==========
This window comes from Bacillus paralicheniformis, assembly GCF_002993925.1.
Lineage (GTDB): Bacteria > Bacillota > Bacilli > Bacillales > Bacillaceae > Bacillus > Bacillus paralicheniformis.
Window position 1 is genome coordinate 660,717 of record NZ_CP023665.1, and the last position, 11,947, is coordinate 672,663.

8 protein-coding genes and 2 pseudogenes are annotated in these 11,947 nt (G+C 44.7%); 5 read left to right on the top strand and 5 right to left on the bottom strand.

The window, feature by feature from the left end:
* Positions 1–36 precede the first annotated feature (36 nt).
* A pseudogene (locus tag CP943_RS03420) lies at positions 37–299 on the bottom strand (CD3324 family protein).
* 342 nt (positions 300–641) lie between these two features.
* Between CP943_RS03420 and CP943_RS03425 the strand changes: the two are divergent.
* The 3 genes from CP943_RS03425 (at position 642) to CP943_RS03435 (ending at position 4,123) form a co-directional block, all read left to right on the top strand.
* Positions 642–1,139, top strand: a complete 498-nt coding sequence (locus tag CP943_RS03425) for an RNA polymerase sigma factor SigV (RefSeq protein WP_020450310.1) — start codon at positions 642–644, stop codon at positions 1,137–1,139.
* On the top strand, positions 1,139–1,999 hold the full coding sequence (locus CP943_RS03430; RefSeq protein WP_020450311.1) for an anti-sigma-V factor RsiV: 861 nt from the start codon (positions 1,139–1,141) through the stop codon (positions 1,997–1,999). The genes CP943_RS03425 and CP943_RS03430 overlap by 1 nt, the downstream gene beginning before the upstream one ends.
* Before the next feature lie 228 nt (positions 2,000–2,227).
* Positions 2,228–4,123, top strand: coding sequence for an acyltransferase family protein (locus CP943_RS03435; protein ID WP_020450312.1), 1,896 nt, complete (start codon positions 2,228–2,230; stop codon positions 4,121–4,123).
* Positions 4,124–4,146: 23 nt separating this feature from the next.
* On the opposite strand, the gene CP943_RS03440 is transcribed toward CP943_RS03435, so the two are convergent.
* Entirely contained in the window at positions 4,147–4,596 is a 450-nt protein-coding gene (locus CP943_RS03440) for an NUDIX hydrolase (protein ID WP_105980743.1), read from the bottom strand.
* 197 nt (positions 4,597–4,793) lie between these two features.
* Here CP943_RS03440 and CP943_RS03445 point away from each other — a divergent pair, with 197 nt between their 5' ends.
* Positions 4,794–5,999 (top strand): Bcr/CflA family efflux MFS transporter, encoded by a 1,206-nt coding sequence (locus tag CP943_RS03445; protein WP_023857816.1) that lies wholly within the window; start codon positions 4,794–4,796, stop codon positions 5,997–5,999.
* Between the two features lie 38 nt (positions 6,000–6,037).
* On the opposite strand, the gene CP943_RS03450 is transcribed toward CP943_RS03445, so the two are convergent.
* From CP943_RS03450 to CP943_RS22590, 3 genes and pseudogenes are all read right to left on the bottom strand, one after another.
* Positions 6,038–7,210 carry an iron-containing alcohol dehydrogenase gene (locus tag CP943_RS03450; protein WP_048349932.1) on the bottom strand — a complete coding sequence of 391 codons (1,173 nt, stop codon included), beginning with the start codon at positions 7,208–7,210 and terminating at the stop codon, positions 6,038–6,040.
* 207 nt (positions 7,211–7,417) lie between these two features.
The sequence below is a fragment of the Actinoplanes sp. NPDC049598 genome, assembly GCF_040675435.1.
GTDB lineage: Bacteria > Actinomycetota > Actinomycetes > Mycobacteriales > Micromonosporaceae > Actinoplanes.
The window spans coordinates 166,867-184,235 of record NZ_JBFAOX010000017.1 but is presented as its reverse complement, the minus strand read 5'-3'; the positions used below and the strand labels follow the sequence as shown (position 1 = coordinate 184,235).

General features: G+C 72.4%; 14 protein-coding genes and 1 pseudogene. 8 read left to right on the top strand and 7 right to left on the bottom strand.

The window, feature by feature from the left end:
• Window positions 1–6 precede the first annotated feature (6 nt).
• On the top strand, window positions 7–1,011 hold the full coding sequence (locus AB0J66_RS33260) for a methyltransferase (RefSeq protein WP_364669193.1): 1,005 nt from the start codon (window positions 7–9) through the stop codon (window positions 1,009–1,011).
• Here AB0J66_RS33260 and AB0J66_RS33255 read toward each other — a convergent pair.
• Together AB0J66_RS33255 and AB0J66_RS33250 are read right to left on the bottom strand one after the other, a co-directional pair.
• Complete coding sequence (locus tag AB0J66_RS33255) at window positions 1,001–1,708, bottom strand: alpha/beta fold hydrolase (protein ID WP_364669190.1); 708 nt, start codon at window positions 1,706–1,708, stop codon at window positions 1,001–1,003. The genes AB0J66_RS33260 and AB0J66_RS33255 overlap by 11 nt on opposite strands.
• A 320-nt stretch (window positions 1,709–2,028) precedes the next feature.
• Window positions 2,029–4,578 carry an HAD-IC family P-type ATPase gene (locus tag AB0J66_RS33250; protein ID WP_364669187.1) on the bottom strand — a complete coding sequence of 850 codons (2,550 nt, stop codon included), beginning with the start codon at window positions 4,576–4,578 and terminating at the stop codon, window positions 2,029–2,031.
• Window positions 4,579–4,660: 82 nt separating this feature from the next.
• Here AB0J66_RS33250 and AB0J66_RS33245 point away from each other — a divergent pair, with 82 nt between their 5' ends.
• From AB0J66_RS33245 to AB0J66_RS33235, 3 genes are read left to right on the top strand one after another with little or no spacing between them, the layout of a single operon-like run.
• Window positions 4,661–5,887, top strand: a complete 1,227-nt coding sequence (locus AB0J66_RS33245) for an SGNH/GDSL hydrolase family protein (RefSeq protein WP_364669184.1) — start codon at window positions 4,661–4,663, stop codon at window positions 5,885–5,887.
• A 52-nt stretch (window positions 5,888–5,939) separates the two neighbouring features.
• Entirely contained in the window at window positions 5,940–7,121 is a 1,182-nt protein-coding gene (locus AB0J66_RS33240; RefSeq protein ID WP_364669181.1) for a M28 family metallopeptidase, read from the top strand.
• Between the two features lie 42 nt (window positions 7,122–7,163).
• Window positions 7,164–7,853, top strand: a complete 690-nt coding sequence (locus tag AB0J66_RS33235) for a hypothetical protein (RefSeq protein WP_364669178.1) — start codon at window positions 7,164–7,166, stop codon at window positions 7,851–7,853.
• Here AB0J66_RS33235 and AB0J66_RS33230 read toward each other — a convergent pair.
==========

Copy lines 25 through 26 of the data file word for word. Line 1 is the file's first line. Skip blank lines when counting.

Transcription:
* 207 nt (positions 7,211–7,417) lie between these two features.
The sequence below is a fragment of the Actinoplanes sp. NPDC049598 genome, assembly GCF_040675435.1.